Dear Renita,
I am a 41-year-old woman who has just begun a relationship with a 29-year-old man. I do not know what to expect, but I can say that I have never felt so much love. My question is this: Should I give us a chance for love? How can I remain attentive to his needs as well as my own? Insecurity is a fault of mine, and I do not know how to overcome it. I am older, he is much younger, but he makes me feel so young and in love that I want to take the chance to feel like a woman for the first time in my life.
--Young at Heart

Dear "Young,"
Ah yes, falling in love...who can resist the heady rush of falling headlong over a cliff with nothing more than a bungee cord around your ankle? It's the most exhilarating yet terrifying feeling in the world. So relax--it's perfectly normal to find yourself swinging between moods of euphoria and dread when that magical love dust gets blown in your face. You've never felt more exhilarated and alive than you do at this moment. At the same time, you've never felt more vulnerable and defenseless.

The challenge is to not let insecurity get the best of your love. Nothing strangles a romance like the harping complaints of a partner who lacks self-confidence and harbors anxieties about the relationship.

If the insecurity you mention has to do with the 12-year difference in your ages, that's understandable. Some women find it more difficult than others to reconcile themselves to falling in love with younger men. They worry about their ability to compete with younger women for his attention; they worry about what others will say when they see the two of them together; and they worry about possible differences in tastes and viewpoints related to age. But these things can crop up in any romance. Loving a man closer to your age doesn't protect you from the threat of other women, the opinions of other people, or the muck of having to work through your differences.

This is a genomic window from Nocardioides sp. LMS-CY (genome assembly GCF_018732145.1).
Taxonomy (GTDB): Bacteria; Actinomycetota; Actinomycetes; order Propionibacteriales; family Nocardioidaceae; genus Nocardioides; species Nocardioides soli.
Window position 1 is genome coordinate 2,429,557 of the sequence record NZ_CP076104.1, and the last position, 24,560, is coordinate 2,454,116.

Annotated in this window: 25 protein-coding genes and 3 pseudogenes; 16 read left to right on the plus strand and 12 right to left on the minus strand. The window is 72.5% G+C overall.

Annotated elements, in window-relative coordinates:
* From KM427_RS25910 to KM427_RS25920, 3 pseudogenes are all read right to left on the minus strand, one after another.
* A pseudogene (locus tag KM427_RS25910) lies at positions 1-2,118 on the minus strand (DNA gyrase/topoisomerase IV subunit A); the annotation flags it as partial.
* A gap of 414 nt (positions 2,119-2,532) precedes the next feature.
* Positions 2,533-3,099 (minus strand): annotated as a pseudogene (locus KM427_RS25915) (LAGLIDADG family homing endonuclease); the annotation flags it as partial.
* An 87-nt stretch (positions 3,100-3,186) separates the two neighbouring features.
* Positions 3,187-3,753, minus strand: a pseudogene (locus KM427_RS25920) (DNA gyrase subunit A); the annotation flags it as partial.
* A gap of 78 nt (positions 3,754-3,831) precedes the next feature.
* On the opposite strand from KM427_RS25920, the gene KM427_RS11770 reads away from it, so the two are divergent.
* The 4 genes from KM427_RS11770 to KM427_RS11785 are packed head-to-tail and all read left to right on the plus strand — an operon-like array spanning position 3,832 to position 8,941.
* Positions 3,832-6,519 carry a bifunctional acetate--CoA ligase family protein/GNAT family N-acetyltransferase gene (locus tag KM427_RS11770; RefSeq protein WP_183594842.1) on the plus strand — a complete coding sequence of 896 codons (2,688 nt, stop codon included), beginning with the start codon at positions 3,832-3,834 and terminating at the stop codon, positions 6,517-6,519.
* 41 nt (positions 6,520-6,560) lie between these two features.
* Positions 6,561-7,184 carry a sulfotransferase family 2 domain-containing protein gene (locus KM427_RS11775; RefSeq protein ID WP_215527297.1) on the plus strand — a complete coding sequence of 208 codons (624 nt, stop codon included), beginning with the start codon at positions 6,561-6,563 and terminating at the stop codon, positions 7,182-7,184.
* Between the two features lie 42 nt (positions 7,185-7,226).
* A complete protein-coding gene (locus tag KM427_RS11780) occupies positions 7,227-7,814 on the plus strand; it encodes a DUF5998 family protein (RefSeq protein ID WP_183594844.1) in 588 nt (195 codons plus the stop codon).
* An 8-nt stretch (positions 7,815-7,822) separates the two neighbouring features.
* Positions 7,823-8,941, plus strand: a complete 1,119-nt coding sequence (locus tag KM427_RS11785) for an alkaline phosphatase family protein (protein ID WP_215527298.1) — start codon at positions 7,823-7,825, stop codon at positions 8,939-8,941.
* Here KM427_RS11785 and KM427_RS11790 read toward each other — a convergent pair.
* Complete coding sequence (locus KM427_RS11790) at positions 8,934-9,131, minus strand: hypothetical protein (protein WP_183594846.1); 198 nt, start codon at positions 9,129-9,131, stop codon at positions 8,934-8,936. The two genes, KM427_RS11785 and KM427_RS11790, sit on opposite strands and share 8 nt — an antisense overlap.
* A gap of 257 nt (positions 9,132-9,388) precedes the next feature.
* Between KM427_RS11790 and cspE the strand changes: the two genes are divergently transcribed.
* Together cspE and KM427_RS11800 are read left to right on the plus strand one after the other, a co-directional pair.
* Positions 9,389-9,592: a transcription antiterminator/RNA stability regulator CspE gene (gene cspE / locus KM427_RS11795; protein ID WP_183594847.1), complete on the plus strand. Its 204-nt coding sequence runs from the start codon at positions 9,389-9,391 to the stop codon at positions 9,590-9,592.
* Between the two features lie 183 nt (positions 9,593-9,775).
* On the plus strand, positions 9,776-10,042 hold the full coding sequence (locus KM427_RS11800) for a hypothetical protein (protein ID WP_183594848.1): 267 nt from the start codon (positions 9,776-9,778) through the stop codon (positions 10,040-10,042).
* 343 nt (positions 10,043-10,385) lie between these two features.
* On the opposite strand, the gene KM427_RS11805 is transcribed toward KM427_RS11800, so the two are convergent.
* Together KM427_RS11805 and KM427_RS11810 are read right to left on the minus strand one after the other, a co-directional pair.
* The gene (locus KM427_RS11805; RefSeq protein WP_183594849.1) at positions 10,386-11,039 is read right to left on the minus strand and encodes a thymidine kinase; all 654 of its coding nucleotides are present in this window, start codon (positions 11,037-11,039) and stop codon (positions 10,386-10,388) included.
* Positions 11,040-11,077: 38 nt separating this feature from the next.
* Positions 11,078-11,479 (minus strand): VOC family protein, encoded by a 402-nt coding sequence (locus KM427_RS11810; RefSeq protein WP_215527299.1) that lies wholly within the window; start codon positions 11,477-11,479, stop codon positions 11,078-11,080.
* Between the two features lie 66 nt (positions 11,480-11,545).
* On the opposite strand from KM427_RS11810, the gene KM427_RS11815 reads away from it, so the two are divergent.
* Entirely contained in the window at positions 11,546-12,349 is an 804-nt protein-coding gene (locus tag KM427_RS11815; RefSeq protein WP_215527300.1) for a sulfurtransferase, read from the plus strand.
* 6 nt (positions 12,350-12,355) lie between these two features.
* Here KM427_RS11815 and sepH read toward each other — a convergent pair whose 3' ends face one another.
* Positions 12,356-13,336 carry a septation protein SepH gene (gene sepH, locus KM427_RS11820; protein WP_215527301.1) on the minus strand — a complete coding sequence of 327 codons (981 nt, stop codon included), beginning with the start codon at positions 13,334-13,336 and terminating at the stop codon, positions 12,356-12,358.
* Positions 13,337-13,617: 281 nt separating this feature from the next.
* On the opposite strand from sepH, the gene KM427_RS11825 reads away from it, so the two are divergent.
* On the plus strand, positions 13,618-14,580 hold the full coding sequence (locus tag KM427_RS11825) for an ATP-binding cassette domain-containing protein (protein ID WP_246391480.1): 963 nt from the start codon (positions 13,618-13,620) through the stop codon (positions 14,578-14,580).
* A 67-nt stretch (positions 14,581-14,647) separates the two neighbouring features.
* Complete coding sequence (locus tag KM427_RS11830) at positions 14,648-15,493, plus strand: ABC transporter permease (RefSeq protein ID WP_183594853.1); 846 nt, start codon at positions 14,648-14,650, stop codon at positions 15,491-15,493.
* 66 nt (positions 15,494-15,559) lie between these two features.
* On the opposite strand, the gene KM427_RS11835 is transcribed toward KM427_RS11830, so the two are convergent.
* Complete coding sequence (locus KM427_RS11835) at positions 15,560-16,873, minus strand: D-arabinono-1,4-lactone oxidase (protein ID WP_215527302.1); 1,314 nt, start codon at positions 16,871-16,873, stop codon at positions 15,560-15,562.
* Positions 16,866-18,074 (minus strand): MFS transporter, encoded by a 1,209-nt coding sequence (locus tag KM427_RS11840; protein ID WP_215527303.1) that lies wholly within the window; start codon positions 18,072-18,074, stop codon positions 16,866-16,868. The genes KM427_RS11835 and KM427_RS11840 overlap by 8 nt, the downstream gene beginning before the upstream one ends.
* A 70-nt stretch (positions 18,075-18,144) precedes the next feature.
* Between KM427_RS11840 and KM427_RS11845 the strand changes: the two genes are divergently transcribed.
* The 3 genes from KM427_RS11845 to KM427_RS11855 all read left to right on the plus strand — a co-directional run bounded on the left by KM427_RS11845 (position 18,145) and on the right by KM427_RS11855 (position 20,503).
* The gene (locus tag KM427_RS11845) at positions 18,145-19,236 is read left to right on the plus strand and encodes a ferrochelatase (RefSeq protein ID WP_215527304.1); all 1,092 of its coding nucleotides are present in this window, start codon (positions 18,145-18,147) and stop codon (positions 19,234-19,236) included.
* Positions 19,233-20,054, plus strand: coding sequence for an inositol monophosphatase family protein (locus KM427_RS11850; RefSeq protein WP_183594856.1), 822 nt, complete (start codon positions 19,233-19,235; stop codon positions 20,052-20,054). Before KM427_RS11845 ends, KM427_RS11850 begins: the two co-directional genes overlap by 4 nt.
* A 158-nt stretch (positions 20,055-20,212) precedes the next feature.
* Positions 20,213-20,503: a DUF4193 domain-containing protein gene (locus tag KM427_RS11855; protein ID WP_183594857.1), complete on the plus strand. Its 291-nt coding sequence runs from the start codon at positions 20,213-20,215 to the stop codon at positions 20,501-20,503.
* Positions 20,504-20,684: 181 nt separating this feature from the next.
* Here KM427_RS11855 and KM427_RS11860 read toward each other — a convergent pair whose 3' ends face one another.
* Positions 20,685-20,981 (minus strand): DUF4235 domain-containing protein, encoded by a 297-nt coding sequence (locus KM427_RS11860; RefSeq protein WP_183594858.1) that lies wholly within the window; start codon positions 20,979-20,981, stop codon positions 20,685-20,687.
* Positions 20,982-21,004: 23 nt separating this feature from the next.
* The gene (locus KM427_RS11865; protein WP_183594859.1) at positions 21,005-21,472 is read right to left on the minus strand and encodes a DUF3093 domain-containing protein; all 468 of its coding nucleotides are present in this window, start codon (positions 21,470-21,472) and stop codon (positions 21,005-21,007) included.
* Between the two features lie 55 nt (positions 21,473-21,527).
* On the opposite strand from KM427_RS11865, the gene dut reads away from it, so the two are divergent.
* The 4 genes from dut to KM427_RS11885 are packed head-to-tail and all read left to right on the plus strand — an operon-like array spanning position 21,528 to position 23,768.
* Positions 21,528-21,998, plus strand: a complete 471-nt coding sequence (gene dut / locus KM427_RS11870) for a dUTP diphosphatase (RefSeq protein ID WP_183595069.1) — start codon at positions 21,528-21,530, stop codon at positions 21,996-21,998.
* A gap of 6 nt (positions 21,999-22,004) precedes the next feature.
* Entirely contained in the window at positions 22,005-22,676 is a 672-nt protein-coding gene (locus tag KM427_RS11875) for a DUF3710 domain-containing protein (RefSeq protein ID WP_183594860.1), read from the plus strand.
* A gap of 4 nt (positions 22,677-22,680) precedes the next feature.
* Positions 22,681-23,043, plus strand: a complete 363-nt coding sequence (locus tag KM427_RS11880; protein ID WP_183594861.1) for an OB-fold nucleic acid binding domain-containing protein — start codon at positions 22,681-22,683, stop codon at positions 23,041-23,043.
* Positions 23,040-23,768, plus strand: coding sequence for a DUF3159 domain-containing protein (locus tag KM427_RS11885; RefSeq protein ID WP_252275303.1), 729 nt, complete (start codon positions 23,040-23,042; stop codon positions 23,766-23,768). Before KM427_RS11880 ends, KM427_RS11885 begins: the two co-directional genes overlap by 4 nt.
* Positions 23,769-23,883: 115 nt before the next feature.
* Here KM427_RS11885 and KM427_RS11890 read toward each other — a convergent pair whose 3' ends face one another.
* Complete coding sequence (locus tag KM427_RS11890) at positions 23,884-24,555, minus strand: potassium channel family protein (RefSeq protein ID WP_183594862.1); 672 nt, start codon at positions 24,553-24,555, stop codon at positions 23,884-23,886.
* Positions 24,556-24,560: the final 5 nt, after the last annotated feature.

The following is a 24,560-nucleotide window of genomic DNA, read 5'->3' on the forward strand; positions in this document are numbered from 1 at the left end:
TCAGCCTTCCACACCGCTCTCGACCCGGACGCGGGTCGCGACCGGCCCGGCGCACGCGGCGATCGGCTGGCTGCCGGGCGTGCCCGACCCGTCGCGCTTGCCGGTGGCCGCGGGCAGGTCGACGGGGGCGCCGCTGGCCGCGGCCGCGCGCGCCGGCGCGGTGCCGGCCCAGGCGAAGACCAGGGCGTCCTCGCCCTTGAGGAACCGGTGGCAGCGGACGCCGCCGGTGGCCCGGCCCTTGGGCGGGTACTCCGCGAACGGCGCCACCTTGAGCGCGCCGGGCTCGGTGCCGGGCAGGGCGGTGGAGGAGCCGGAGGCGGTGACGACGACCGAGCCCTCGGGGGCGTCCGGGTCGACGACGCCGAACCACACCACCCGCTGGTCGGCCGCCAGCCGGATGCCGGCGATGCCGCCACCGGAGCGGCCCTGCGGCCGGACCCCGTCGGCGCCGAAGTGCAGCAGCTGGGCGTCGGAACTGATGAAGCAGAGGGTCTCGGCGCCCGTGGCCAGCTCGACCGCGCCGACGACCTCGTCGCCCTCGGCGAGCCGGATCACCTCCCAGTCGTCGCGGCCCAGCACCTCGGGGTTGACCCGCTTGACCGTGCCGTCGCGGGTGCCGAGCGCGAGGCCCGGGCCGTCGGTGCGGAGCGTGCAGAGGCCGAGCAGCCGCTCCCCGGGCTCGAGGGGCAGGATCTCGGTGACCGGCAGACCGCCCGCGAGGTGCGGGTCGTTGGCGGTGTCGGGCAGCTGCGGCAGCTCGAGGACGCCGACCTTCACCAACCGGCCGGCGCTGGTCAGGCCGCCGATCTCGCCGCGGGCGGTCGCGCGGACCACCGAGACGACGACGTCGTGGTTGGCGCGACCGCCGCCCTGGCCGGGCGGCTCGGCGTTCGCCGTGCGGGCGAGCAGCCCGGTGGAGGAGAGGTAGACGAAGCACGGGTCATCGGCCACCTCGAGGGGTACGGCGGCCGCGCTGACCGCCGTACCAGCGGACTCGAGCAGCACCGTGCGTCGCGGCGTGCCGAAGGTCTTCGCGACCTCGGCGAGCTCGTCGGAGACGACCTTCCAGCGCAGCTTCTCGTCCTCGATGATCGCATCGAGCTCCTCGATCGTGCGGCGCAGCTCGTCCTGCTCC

If you leave this romance now, you may lose out on discovering what just may be the luscious benefits of loving a man twelve years your junior. What makes you so alive in loving him are quite possibly those precise things that stem from his being 20-something instead of 40-something; his receptivity to new and daring experiences; the new experiences he introduces you to; and the fresh and different perspective he has on life.

Anyone who has ever fallen in love will tell you that it's not unusual to feel like you're being gobbled up alive in the beginning. As exhilarating as falling in love feels, you wonder if you'll ever have time for yourself again.

Let me assure you: You will and you can, if you make sharing and communicating honestly about your needs an important part of the relationship. Just remember: When the hormonal haze settles, the real relationship begins. That will be the time that you two will really get to know each other as real people—sans the bungee anklets. Only time will tell if the 12-year difference in your ages is an impediment to lasting romance. Time will also tell if it was worth throwing yourself headlong over this cliff-hanger called love. After all, that's why it's called "falling" in love. And, if falling in love with a man 12 years your junior doesn't turn out to be all it was cracked up to be? Well, we fall down, and we get back up again.

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